Where to Get the Best of Each Noodle Type in Portland

From ramen to spaghetti, here's roundup of 11 types of noodles and their best representation around town
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noodles

Bang Bang

At Bang Bang, you choose what noodle bed to get for your curry, such as the glass noodles (shown).

Noodles are maybe the most perfect food — they’re great both on their own, and as a delivery system for toppings. Most cultures across the world have their own take on noodles, from wheat to rice, as long strands or as dumplings. Portland, with a large amount of Thai, Italian, and Vietnamese foods, has many excellent locations for noodles. Here are our favorites, sorted by noodle type.

Pho: Pho Hung
There’s no dearth of excellent pho in the city of Portland, especially out on 82nd Ave., but our favorite has to go to Pho Hung on SE Powell. Here you can find huge bowls of steaming beef broth and rice noodles, with options that include tripe, tendon, fish balls, and more, all garnished with Thai basil, jalapeños, and bean sprouts. Prices are low, service is quick, and everything is fresh and delicious.



Vermicelli Bowl: Luc Lac
Again, there is no lack of great Vietnamese food in Portland, but Luc Lac, while maybe not the most “authentic” in town, is the only one up until 4 a.m.. The banh mi and pho bowls are solid, but we prefer the vermicelli bowls, especially after we’ve been out to the downtown bars. The honey glazed chicken and the BBQ fried pork sausage are our two favorite toppings, though vegetarians will be happy with the tofu salad.

Thai Noodle Bowls: Bang Bang
It’s not exactly traditional, but that doesn’t mean it’s not delicious. Bang Bang offers an array of seasonal Thai curry bowls, full of vegetables and meats, none of which are authentic, but all of which are packed with flavor (the green is our favorite). You have the option of rice or noodles, and you should definitely go with the latter: vermicelli noodles make the curry even better.

Spaghetti & Meatballs: A Cena
It’s a classic for a reason — no list about noodles would be complete without spaghetti, and especially spaghetti with meatballs. For this Italian-American dish, head to A Cena, the cozy Sellwood institution. The noodles are made from scratch daily and topped with housemade meatballs and marinara — simple, straightforward, delicious.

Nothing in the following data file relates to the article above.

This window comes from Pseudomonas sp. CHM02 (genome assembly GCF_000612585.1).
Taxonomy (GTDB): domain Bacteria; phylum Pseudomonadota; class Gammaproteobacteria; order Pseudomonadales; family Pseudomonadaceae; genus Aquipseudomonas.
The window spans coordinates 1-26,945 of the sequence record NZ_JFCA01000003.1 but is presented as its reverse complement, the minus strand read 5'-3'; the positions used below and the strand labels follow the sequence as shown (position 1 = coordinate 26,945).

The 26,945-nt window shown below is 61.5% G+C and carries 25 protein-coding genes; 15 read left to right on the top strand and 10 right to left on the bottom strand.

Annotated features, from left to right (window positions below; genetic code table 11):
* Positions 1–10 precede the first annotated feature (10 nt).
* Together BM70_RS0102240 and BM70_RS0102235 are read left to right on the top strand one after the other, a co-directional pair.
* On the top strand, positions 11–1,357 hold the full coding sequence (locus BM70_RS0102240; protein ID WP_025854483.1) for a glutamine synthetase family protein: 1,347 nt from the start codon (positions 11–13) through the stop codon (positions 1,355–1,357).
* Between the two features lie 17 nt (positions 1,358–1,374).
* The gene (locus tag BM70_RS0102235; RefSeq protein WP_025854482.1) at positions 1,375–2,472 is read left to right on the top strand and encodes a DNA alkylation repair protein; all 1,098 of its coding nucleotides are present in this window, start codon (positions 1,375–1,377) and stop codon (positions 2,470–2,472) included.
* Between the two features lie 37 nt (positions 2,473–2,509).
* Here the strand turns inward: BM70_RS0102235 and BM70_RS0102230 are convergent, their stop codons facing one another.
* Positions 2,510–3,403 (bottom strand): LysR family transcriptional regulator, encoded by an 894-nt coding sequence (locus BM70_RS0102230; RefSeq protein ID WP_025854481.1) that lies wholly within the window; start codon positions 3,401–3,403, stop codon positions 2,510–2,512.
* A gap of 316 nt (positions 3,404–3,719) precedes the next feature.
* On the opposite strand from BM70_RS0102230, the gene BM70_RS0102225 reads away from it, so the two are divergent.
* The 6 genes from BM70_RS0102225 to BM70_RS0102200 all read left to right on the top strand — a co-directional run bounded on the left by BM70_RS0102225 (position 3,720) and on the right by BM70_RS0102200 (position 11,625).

Bucatini: Piazza Italia
There are many kinds of Italian pasta, but the bucatini noodle deserves its own category. Bucatini is a thick noodle, wider than spaghetti, with a hole running through the center. At Pizza Italia, it comes the traditional way, with pancetta, onion, pecorino, and a red wine and tomato reduction. With a plate of this and a glass of sangiovese, you’ll forget you’re not in Rome.

Chinese: Frank’s Noodle House
Shandong gets close, but there’s something just perfect about Frank’s hand-pulled, thick and glutinous Chinese style noodles. Like other spots on this list, it’s a Portland institution, and there’s usually a line out the door of this renovated house turned restaurant. Skip the fried rice and dig into a massive plate of noodles with your choice of meat (or tofu).

Thai Flat Rice Noodles: PaaDee
There are more than a few versions of Thai noodles, including the wide, flat variety used in Pad Kee Mao and Pad Se Ew. They may be the most ubiquitous Thai dishes in Portland, with dozens of restaurants and food carts, but PaaDee is the best Thai food in town, so it comes as no surprise that the restaurant manages the best version of these popular dishes. The Pad Kee Mao is available for lunch and dinner, while the Pad Se Ew is only served at lunch.

Russian Dumplings: Kachka
There are few Russian spots in Portland, and few to none offering Russian style dumplings, but that’s not why Kachka’s Siberian Pelmeni are on this list; it's here because it's one of the best dishes in the city. These dumplings are flavor packed little pockets of beef, pork, veal, and onion, with strong but not overwhelming spices. The farmer’s cheese dumplings and sour cherry dumplings are likewise excellent. Be sure not to miss the housemade horseradish vodka while you’re here.

Ravioli: Renata
Named Restaurant of the Year by the Oregonian only six weeks after opening, Renata has faced some difficult hurdles. Nevertheless, it might just be the best Italian in Portland, and one of the best restaurants, period. You cannot go wrong with whatever menu item you select here, but the ravioli is our favorite in Portland: large noodles stuffed with beef, taleggio, and crispy leeks, with a light sauce. Delizioso!

Ramen: Marukin
Portland has many great ramen spots, such as Boke BowlNoraneko, and Boxer Ramen. But recently, Marukin moved into the city with two spots, and they’ve been dominating the scene ever since. Creamy rich chicken broth, housemade Japanese noodles, perfectly cooked eggs, and slices of pork make it a lovely meal any time of year, but especially in the rainier, colder months. Vegetarian options are also available, but fail to impress as much as the meatier ones.

Macaroni and Cheese: Le Bistro Montage
There might be higher quality macaroni and cheese out there, but there’s something about the Mac N Cheese at Montage that we can’t help but love. Maybe it’s because it’s available until 3 a.m. most nights. Maybe it’s because Montage has been around for decades. Maybe it’s the tinfoil animal shapes that leftovers get wrapped in, or the multiple styles offered (the spicy chicken mac is the best). Whatever the case, Montage’s mac continues to be a Portland culinary staple, and we love it.

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